There are sci-fi movies that transcend science and embrace philosophy; a very few of them transcend philosophy and enter a deeply emotional course. What’s necessary for them to become masterpieces? There are too many factors at play: great direction, brilliant screenwriting, incredible visuals and a memorable score. It’s a very exclusive club and Arrival belongs to it, together with jewels such as Gattaca and Interstellar.
Louise (Amy Adams) is an expert linguist who has experienced a loss causing a void impossible to fill. Her apathy is so strong that when 12 giant alien spaceships land in different locations over the planet, she ignores the consequent global chaos. However, due to her peerless talent, she’s selected by the government for the team in charge of trying to communicate with the aliens on the ship that arrived in the US. Initially every country shares their own daily progress, ultimately though they isolate from each other as supremacism takes mankind on the verge of global war.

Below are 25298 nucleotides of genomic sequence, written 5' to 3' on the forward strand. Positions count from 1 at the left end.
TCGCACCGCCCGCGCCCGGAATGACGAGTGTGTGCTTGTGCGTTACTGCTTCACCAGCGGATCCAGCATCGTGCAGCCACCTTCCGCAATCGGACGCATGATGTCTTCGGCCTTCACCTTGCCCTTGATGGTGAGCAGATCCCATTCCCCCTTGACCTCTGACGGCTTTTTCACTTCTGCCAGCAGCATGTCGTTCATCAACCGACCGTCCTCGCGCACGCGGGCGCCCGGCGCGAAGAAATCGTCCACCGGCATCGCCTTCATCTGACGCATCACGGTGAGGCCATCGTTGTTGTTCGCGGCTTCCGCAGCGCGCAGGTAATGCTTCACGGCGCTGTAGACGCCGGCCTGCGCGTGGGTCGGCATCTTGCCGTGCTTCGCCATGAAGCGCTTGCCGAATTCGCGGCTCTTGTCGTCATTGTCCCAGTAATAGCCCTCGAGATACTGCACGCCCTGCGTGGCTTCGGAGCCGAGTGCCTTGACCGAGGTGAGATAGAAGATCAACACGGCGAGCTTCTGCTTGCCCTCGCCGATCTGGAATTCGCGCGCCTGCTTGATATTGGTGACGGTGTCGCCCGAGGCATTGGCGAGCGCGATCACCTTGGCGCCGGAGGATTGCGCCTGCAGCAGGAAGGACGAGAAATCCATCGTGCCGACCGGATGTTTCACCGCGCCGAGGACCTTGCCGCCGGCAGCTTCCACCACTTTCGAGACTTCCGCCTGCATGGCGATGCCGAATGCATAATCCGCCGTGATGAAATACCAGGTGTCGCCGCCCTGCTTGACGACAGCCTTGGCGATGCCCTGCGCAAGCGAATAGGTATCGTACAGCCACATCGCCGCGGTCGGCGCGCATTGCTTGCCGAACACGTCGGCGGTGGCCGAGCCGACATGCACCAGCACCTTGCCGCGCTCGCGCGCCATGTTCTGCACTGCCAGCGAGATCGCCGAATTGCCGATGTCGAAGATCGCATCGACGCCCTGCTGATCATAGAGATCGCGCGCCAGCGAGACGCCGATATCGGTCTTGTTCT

Denis Villeneuve has more than proved (Prisoners, Sicario) his art for telling stories with a different pace, slow but incredibly effective. His trademark smooth wide-angle shots and aerials give a realistic feel to the picture. Long-time collaborator Jóhann Jóhannsson once again offers a sound-driven soundtrack, with Middle Eastern influences and eerie noises. But the emotional scope of the film is heightened by the use of Max Richter’s gem On the Nature of Daylight.
Adams delivers a memorable heartfelt performance which is finely paired by Renner’s deliberately discreet on-screen presence. It’s sad that Michael Stuhlbarg, who interprets a rude CIA official (think Wahlberg in The Departed, down a notch), and Forest Whitaker do not have more scenes in the script.
Tackling complex non-linear concepts, Arrival is an emotionally devastating slow-burner. If expectations were already high for the Blade Runner sequel, now they are skyrocketing.
Filippo L’Astorina, the Editor
Arrival is released nationwide on 11th November 2016.
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